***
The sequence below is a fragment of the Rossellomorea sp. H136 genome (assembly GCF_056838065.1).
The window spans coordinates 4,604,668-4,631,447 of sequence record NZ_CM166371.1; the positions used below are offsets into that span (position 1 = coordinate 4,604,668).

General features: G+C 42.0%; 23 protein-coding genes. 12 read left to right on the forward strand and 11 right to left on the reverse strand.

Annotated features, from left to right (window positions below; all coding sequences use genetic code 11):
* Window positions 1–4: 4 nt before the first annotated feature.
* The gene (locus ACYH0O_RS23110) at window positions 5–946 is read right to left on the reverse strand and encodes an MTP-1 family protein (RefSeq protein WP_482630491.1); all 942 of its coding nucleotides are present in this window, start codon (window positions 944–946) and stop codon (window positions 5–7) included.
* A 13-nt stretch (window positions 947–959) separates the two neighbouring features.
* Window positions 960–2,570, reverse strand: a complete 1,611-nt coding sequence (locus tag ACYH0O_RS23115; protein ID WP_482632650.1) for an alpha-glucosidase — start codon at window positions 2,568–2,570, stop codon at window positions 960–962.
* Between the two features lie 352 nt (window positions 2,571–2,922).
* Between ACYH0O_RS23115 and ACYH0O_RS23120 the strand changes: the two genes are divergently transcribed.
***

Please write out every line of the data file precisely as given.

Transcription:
The sequence below is a fragment of the Rossellomorea sp. H136 genome (assembly GCF_056838065.1).
The window spans coordinates 4,604,668-4,631,447 of sequence record NZ_CM166371.1; the positions used below are offsets into that span (position 1 = coordinate 4,604,668).

General features: G+C 42.0%; 23 protein-coding genes. 12 read left to right on the forward strand and 11 right to left on the reverse strand.

Annotated features, from left to right (window positions below; all coding sequences use genetic code 11):
* Window positions 1–4: 4 nt before the first annotated feature.
* The gene (locus ACYH0O_RS23110) at window positions 5–946 is read right to left on the reverse strand and encodes an MTP-1 family protein (RefSeq protein WP_482630491.1); all 942 of its coding nucleotides are present in this window, start codon (window positions 944–946) and stop codon (window positions 5–7) included.
* A 13-nt stretch (window positions 947–959) separates the two neighbouring features.
* Window positions 960–2,570, reverse strand: a complete 1,611-nt coding sequence (locus tag ACYH0O_RS23115; protein ID WP_482632650.1) for an alpha-glucosidase — start codon at window positions 2,568–2,570, stop codon at window positions 960–962.
* Between the two features lie 352 nt (window positions 2,571–2,922).
* Between ACYH0O_RS23115 and ACYH0O_RS23120 the strand changes: the two genes are divergently transcribed.